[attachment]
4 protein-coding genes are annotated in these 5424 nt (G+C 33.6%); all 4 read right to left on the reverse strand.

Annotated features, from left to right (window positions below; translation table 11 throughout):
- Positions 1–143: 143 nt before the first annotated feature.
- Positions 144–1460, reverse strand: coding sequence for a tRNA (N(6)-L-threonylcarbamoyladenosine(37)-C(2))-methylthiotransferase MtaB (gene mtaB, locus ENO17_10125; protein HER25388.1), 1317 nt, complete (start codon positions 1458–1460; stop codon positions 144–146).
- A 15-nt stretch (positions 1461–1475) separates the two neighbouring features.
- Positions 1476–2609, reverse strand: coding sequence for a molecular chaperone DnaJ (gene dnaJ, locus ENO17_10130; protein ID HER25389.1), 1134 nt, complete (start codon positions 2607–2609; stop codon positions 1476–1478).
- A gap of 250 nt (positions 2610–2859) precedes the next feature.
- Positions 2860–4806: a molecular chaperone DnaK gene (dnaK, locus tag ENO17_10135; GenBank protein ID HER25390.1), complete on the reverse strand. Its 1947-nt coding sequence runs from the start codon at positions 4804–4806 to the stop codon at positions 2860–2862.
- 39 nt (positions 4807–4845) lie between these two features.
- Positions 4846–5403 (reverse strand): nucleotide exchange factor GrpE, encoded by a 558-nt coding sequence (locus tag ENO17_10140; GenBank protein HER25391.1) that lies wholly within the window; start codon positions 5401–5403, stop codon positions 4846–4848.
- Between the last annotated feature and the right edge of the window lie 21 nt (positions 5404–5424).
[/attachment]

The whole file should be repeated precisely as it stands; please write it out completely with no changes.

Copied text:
4 protein-coding genes are annotated in these 5424 nt (G+C 33.6%); all 4 read right to left on the reverse strand.

Annotated features, from left to right (window positions below; translation table 11 throughout):
- Positions 1–143: 143 nt before the first annotated feature.
- Positions 144–1460, reverse strand: coding sequence for a tRNA (N(6)-L-threonylcarbamoyladenosine(37)-C(2))-methylthiotransferase MtaB (gene mtaB, locus ENO17_10125; protein HER25388.1), 1317 nt, complete (start codon positions 1458–1460; stop codon positions 144–146).
- A 15-nt stretch (positions 1461–1475) separates the two neighbouring features.
- Positions 1476–2609, reverse strand: coding sequence for a molecular chaperone DnaJ (gene dnaJ, locus ENO17_10130; protein ID HER25389.1), 1134 nt, complete (start codon positions 2607–2609; stop codon positions 1476–1478).
- A gap of 250 nt (positions 2610–2859) precedes the next feature.
- Positions 2860–4806: a molecular chaperone DnaK gene (dnaK, locus tag ENO17_10135; GenBank protein ID HER25390.1), complete on the reverse strand. Its 1947-nt coding sequence runs from the start codon at positions 4804–4806 to the stop codon at positions 2860–2862.
- 39 nt (positions 4807–4845) lie between these two features.
- Positions 4846–5403 (reverse strand): nucleotide exchange factor GrpE, encoded by a 558-nt coding sequence (locus tag ENO17_10140; GenBank protein HER25391.1) that lies wholly within the window; start codon positions 5401–5403, stop codon positions 4846–4848.
- Between the last annotated feature and the right edge of the window lie 21 nt (positions 5404–5424).